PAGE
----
One thing I’m seeing a lot in these podcasts, sometimes from the psychics and other times from the callers, is the idea of our “Charts” catching on.

Charts is something that I first heard from Sylvia Browne – the chart we come into life with being our basic plan, our checklist of experiences and things we want to accomplish.  This chart includes optional experiences, and options to dial up or down the intensity of these learning experiences.  But I have never heard Sylvia Browne say “Everything happens for a reason.”

I have heard a lot of other people say that “Everything happens for a reason.”  Even terrible things.  It’s true, we do come into life with some difficult experiences charted into our lifetime… but that doesn’t mean that everything bad that happens to us or our loved ones was planned.

Christopher Reburn has also said that he doesn’t believe anyone comes into this life to experience abuse.  He doesn’t believe the destruction of the twin towers on Sept 11th was a charted event – that no one was charted to die that way, on that day.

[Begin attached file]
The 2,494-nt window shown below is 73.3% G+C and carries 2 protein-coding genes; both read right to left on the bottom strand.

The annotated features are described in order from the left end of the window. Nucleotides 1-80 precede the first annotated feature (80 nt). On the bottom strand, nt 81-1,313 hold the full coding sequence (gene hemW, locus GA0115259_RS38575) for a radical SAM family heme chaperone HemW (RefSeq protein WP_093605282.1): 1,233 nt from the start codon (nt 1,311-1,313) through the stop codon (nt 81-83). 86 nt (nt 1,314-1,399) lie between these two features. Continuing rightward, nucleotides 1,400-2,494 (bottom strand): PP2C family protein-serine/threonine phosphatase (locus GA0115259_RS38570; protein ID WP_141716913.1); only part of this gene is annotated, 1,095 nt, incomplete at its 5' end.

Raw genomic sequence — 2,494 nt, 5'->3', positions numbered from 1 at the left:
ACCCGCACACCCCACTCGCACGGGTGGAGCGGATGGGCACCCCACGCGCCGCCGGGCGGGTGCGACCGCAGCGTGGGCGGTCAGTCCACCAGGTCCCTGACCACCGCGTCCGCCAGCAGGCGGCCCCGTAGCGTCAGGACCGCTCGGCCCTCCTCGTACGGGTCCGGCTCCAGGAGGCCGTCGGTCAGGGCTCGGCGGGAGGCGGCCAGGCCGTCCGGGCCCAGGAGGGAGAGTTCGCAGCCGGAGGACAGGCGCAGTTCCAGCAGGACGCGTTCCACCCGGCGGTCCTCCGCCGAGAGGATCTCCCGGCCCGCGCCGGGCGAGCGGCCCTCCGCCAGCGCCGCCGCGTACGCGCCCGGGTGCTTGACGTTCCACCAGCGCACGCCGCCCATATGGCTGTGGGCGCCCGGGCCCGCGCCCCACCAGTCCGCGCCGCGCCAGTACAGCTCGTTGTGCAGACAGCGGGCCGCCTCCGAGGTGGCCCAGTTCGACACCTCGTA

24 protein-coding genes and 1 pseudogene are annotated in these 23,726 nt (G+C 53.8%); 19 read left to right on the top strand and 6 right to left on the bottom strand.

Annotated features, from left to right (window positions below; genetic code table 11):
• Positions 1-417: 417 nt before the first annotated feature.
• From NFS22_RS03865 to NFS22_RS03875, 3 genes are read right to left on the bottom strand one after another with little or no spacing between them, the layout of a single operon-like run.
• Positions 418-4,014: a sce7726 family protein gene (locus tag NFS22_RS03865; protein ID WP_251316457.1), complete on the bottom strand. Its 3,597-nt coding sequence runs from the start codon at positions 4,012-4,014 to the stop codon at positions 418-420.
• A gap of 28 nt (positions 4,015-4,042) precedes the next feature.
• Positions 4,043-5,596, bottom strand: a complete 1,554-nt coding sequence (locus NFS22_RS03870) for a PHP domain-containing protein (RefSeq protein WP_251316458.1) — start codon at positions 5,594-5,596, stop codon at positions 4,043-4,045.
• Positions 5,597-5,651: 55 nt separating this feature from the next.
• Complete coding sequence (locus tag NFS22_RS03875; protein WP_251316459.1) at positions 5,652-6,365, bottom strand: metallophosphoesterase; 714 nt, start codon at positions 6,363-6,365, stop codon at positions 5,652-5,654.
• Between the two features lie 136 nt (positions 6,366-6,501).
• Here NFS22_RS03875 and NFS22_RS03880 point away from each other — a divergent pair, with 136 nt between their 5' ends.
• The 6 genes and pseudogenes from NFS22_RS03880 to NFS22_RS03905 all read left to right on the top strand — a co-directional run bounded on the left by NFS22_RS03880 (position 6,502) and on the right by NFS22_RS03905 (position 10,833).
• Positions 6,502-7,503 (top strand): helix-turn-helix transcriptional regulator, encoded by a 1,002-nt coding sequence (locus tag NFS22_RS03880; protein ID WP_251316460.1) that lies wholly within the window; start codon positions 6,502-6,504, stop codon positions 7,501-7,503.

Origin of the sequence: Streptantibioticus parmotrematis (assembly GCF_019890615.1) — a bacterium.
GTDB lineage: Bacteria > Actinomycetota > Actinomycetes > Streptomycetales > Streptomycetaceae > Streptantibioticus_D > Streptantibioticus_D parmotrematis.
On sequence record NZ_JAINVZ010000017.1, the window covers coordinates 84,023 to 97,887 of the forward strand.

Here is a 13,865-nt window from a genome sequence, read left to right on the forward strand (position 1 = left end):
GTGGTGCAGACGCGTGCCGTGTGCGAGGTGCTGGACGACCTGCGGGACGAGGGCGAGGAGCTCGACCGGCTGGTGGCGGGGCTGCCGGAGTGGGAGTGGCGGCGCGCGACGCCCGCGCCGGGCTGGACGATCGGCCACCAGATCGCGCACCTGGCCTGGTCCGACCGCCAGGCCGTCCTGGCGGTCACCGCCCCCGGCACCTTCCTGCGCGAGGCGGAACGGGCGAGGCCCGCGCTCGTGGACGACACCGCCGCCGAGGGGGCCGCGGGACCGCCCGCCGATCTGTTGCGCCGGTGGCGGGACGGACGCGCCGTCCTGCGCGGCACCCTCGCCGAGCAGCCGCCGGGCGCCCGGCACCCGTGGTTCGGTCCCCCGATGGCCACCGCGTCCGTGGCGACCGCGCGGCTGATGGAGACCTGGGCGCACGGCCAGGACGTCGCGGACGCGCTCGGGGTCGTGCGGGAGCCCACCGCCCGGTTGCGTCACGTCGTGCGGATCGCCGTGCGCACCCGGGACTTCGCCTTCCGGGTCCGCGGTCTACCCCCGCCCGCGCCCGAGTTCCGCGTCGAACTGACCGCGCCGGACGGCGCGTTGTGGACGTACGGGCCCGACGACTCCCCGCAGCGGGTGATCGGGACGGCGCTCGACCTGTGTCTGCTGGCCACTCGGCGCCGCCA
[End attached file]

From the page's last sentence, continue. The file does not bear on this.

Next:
I remember talking having a conversation with Sweetie and our spirit guides about people being on or off of their charts, and how sometimes people can die “accidentally”, meaning, die when they were not charted to exit.  This happened with my friend Ben, who was then obliged to reincarnate quite quickly so he could take another crack at his chart.

If someone can die accidentally, despite the best efforts of our guides, then there must be an element of randomness in all of this, right?

Sweetie’s guide showed me how some people can go so far off of their charts that they can begin to wreak havoc not only on their own charts, but on the life plans of others around them.  In this example, Clara showed me a frantic guide who called in all kinds of angels and teacher-guides to help her – they were all sending speeding traffic towards this chaotic person trying to take him out of his incarnation, get him back on the other side so he would stop doing damage to others’ missions.